A recent book, Political Turbulence, uses data to uncover the effect social media has on politics.
Let’s say you have a pendulum. You give it a bit of a nudge, and it oscillates peacefully. You know exactly how this simple system works.
What’s better than a nice, calming pendulum? Two nice, calming pendulums. So you tie another pendulum to the first one. And you give it a nudge. But from the confluence of two simple, predictable systems, chaos ensues.
Over the last few years, chaos and turbulence have become ever-more apparent parts of our daily lives. Apparently small effects can be magnified to produce dizzyingly large and unpredictable effects. Social media has moved from being peripheral to integral to politics, and those who have understood and exploited it have reaped massive electoral rewards.
A meme or a WhatsApp forward can cause riots; concerted barrages of fake news can elect candidates who have never held national office. This is all possible because of the degree to which systems of human behaviour and political action have become interconnected and intertwined, leading to ever more turbulent and complex behaviour.
In Political Turbulence: How Social Media Shape Collective Action, Helen Margets and her co-writers seek to uncover the dynamics of these complex systems. How has social media, which has eroded many of the limits that were previously imposed on human networks, changed how we communicate and convince each other to act? What are the mathematical rules, if any, that explain the turbulence of modern politics?
Tiny Acts of Political Participation
Why do people engage in collective action? In my own work on radically networked societies, I’ve touched upon the importance of social signalling. People do not always do things because they want to – often, it’s because they are concerned about the reputational effects of doing what their group isn’t.
The information environment that people live in is key to determining what those signals are. Through most of the 20th century, the cost of collecting and sharing political information was high, requiring door-to-door canvassing, physical rallies, and so on. The advent of the Internet marked a sea change, drastically reducing the cost of signalling. But social media proved to be an absolute revolution.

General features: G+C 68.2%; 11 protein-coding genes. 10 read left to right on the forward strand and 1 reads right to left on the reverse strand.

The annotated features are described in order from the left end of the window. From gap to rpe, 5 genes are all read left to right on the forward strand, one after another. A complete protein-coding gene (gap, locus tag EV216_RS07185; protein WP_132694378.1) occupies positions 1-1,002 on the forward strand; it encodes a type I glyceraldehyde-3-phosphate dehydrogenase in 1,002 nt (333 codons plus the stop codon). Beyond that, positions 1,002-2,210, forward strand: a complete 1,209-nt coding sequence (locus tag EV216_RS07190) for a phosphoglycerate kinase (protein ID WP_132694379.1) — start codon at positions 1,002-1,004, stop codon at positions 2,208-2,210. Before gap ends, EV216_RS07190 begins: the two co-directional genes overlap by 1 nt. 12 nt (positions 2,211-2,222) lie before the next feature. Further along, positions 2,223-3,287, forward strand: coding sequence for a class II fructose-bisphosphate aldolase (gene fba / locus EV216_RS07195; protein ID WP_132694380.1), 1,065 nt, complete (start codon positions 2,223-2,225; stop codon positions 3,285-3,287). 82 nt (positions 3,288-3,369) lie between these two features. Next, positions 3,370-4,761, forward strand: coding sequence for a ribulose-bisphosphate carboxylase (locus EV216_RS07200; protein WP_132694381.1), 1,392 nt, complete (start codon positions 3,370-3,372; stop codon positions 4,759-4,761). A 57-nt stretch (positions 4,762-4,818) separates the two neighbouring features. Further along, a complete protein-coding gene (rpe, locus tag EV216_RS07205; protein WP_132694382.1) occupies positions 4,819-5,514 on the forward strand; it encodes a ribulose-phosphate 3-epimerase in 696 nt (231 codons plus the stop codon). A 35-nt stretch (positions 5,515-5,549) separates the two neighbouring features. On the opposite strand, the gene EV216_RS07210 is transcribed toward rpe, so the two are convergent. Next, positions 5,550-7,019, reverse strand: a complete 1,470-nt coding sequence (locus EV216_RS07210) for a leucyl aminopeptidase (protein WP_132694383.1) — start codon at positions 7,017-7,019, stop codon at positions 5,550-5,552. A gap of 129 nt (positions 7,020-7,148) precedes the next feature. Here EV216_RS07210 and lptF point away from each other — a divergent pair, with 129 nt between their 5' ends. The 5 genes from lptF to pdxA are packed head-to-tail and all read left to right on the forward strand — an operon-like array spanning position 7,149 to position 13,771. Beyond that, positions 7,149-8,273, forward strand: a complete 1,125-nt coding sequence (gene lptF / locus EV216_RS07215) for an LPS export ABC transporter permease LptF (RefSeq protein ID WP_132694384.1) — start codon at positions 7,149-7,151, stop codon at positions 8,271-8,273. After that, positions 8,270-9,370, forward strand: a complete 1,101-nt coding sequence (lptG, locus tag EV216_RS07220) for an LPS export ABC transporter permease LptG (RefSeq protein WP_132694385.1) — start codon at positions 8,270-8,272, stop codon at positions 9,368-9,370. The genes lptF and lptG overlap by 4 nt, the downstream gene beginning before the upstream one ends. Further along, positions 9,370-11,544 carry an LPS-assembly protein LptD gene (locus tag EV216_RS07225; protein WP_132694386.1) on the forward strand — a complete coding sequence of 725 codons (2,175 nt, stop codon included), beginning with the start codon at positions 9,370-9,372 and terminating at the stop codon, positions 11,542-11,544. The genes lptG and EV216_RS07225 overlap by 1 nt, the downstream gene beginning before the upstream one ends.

In the new cacophony of competing information sources, social media allowed people to choose which ones received their attention – which is to say, friends, groups, and pages that they were interested in. Each user was allowed to create their own information environment at practically no cost. In this environment, they could “like” and “share” information that they found appealing, engaging in political action (again) at practically no cost. It was also easier to publicise their own actions, receiving social approval, and signalling what was politically “desirable” to other people.
As can be expected, political activity exploded, guided by the signals that each individual’s information environment exposed them to. “As rising numbers of citizens spend increasing amounts of time in an information environment that provides them with a continuous stream of consciousness,” argue the authors, “They are susceptible to different types of social influence on their decision to participate: network structure effects, social information, and visibility.” This is a keen insight, and just one of many in this deeply fascinating work.
The sheer breadth of sources that are drawn on to support the conclusions of Political Turbulence is surprising. From the election campaign of Barack Obama – possibly the first politician to leverage the power of social media to crowdsource small donations (“tiny acts of political participation”) – to Twitter hashtags and petitions to the UK Parliament, Political Turbulence has it all. A commanding grasp of the underlying mechanisms of social media helps make the conclusions drawn all the more compelling.
However, the sheer depth of the analysis presented is also one of the book’s weaknesses. The authors of Political Turbulence are researchers at the Oxford Internet Institute, and the book overall has a very data and methodology-heavy approach, often reading more as a set of interrelated research papers than anything else. An understanding of the social sciences, statistics, and network science is a prerequisite to unpacking its arguments. This is a pity, as they are deeply interesting and insightful, though the average reader may find them somewhat difficult to engage with.
Of course, this is not to denigrate the excellent work done by the researchers – in fact, it’s thrilling to see more empirical and data-centric work in the social sciences. Hopefully, Political Turbulence will inspire a broader trend of research that seeks to understand the increasingly interconnected and turbulent world that we live in using the data that we now generate in prodigious amounts on a daily basis.
(Readers can help contribute to this trend by sharing this article, which might, through the complex mechanisms of networks and signalling, someday end up with me elected as the President of Mars. On that day, I promise to fund more research in the social sciences.)